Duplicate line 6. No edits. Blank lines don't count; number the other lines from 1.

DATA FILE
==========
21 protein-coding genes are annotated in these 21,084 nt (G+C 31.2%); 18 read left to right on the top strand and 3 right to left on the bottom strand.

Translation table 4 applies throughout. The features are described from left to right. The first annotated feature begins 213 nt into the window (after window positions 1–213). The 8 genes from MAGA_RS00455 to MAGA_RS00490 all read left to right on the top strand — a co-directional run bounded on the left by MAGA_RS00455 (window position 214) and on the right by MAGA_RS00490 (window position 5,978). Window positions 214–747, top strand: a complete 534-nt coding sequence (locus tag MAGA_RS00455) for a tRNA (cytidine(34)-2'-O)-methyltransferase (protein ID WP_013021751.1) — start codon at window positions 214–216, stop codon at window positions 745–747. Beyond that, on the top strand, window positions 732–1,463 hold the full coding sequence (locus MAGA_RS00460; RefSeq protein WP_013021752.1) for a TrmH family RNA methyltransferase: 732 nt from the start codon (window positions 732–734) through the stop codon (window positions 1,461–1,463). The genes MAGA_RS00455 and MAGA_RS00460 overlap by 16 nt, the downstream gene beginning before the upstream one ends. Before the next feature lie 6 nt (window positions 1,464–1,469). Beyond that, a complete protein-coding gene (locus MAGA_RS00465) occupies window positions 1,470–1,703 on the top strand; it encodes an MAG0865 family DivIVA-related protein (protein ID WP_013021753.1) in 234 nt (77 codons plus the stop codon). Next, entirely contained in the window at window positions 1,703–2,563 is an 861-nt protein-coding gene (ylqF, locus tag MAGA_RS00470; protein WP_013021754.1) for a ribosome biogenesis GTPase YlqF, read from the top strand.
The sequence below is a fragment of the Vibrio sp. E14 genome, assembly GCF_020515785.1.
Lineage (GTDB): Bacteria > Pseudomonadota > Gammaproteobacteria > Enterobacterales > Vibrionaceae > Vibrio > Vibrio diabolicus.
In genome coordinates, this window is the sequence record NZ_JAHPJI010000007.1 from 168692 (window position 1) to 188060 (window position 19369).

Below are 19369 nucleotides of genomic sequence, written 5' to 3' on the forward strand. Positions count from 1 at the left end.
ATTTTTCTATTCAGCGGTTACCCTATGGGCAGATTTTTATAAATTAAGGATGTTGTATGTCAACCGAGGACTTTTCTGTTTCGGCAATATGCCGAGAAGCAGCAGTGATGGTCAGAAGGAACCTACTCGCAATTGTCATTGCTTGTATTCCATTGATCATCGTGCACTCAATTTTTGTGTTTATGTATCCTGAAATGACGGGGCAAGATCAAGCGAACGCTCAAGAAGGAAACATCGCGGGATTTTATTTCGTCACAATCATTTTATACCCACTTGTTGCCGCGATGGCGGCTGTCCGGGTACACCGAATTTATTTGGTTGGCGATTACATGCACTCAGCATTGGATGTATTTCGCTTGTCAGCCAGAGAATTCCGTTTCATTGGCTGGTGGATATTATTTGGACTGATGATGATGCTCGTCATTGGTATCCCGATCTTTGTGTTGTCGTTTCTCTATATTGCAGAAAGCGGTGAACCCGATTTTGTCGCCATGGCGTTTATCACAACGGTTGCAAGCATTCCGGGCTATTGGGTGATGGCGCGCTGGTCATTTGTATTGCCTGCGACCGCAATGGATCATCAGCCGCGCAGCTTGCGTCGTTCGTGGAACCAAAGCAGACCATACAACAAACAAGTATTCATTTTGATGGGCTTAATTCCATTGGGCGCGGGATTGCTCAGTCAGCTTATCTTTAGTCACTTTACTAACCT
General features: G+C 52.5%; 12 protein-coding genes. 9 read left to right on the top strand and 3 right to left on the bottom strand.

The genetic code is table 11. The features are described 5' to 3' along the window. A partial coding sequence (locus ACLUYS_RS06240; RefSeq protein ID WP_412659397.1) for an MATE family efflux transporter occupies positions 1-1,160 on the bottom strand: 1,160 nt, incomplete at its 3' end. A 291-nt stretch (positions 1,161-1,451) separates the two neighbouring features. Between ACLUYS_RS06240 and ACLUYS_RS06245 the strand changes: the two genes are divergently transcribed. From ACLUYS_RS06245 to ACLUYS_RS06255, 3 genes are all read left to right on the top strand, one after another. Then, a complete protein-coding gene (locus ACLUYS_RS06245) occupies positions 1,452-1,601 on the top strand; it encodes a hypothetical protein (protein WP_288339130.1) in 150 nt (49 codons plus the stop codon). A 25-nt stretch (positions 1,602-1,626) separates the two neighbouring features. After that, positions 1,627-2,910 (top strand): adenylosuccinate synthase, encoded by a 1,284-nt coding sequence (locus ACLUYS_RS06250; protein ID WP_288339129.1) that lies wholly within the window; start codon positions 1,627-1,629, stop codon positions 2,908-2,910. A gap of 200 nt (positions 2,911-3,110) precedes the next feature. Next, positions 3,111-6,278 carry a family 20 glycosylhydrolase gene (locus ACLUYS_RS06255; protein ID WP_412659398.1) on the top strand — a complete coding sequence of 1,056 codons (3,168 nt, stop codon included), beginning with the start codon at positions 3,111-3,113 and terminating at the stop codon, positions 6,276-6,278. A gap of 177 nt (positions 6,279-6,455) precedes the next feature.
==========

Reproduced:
Below are 19369 nucleotides of genomic sequence, written 5' to 3' on the forward strand. Positions count from 1 at the left end.